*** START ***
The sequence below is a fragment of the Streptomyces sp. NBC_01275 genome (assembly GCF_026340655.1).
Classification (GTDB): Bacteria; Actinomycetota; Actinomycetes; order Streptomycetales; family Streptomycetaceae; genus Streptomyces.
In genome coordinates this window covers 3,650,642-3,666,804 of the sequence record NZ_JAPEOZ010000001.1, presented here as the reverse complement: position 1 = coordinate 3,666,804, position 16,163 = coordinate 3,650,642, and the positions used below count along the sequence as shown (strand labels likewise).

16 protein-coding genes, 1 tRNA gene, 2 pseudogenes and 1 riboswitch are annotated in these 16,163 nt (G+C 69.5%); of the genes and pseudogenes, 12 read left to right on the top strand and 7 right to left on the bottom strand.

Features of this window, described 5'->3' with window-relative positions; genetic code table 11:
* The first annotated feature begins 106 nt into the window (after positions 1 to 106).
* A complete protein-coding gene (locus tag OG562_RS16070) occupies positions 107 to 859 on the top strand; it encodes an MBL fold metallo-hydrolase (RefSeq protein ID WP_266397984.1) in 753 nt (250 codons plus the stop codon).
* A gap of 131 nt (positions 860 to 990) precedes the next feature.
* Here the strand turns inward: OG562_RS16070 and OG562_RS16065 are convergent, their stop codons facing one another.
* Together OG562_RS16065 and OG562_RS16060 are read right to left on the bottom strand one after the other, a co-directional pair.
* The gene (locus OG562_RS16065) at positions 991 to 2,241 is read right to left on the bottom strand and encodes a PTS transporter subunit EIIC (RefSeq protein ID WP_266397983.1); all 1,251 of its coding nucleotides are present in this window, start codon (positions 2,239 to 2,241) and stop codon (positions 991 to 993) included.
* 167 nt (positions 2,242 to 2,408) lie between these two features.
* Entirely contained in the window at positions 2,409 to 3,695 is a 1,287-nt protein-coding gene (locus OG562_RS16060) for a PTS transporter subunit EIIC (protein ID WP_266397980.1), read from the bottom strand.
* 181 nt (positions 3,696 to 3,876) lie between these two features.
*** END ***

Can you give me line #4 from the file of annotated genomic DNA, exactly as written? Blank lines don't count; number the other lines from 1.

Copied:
16 protein-coding genes, 1 tRNA gene, 2 pseudogenes and 1 riboswitch are annotated in these 16,163 nt (G+C 69.5%); of the genes and pseudogenes, 12 read left to right on the top strand and 7 right to left on the bottom strand.